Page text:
Let the jousting begin!

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How to use elements of fiction writing to tell your company’s story

story tellingInstead of making your brand’s story about the product or service you are selling, consider using these elements of fiction writing to star your customer as the hero in your brand’s journey.

The best stories involve characters/plot/conflict/conflict resolution and have a beginning, middle and end. It doesn’t matter if your story is a movie, book, play, video or marketing piece; it has to tap into the reader’s emotions and evoke strong response.  A good writer can uncover your customer/character story and tell it in an engaging, compelling way that also generates brand awareness. Tom’s Shoes ( is one great example of powerful storytelling where the customer stars in their own philanthropic quest.


One of the most common plots in fiction is: boy meets girl, boy wants girl, boy either gets girl or loses girl. A catalyst propels the hero to progress through complications and obstacles, reaches a moment when all seems lost, then (climax) overcomes obstacles and resolves conflicts. According to Christopher Booker, author of The 7 Basic Plots, there are 7 story archetypes: Overcoming the Monster, Rags to Riches, The Quest, Voyage and Return, Comedy, Tragedy and Rebirth.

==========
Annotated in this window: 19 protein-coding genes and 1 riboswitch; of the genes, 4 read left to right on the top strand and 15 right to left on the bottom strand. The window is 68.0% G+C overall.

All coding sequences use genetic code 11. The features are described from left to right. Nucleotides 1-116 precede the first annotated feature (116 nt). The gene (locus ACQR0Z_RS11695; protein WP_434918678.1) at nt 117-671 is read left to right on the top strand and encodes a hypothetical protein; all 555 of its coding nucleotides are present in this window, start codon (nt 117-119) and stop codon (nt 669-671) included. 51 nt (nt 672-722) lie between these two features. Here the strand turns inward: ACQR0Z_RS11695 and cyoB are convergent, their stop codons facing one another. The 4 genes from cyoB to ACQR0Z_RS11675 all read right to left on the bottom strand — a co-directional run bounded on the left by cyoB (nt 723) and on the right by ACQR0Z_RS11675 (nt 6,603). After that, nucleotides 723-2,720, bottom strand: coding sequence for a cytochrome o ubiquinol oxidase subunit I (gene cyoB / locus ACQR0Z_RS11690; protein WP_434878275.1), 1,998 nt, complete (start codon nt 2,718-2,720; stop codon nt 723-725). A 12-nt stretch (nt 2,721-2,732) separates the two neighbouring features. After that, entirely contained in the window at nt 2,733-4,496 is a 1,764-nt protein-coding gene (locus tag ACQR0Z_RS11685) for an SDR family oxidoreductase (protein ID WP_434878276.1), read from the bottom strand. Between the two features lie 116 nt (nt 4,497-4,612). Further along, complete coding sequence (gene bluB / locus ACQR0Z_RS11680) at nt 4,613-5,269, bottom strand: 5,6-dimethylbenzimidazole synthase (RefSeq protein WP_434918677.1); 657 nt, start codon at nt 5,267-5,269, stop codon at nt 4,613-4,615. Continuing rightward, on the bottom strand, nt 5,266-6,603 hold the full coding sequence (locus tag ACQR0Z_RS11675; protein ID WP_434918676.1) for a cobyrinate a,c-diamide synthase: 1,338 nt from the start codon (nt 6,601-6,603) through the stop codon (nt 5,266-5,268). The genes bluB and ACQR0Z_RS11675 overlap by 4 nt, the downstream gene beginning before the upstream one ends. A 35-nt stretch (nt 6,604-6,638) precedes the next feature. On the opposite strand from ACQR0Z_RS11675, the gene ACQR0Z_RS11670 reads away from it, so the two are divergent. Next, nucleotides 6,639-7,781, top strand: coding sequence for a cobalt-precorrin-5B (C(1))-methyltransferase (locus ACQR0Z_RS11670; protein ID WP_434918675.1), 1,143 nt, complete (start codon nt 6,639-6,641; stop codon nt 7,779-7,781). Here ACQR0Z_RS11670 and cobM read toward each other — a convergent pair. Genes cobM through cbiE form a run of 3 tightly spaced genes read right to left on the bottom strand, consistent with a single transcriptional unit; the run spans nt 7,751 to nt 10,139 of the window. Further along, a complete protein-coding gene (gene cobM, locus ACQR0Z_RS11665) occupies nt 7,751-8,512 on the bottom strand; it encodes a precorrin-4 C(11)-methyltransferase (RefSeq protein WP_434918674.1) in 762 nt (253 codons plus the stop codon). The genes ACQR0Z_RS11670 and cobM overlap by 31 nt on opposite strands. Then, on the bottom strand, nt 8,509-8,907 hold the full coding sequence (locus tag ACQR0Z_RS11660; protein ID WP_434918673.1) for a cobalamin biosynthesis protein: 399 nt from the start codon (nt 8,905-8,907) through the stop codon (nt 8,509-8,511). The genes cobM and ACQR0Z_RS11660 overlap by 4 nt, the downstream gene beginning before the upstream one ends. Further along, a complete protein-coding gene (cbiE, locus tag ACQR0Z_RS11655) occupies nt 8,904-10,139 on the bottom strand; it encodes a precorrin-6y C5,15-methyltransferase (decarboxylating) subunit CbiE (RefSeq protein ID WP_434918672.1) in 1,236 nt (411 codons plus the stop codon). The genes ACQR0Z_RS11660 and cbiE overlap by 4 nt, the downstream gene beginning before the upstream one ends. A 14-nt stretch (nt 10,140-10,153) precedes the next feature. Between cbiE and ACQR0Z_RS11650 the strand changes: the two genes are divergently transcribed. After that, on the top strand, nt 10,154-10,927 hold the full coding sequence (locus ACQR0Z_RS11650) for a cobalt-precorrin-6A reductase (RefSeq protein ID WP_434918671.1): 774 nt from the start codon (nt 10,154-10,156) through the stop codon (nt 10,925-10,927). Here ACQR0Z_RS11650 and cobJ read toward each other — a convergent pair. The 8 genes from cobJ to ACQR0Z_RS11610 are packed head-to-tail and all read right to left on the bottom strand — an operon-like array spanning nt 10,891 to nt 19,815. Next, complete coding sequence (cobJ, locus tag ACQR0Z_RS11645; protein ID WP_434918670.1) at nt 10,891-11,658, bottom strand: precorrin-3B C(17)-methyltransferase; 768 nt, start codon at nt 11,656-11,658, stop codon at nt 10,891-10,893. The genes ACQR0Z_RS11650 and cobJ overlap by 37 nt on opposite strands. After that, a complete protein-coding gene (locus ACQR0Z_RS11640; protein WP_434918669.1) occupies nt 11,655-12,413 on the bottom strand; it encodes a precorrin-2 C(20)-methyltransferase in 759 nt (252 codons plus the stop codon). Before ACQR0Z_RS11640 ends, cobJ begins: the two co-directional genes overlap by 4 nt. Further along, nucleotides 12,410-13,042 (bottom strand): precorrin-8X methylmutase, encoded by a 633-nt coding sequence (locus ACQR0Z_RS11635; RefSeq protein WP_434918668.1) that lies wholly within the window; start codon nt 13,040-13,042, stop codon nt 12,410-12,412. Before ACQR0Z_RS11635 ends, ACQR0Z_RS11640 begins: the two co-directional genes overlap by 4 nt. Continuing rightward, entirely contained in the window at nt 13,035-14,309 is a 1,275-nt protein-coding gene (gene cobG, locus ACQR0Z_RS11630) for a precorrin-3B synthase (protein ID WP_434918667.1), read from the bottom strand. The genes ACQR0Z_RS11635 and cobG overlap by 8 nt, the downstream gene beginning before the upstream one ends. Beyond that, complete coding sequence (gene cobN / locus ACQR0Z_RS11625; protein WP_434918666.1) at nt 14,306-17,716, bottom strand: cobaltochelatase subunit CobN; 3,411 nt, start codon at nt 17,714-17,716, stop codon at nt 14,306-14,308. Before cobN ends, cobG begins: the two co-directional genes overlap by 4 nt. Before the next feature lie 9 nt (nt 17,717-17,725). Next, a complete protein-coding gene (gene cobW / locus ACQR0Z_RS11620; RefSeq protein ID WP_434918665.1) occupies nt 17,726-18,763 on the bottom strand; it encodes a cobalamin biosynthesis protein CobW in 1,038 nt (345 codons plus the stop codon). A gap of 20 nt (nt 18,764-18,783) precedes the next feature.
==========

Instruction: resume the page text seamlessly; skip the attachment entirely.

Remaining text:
The main character, (your product’s featured customer) has a set of emotions, beliefs, attitudes and actions.  You know him by what he says, what he does and what others say about him.


You character wants something: increased profits, more brand awareness, more leads, better fuel mileage, truck drivers, seasonal workers or a new pick-up.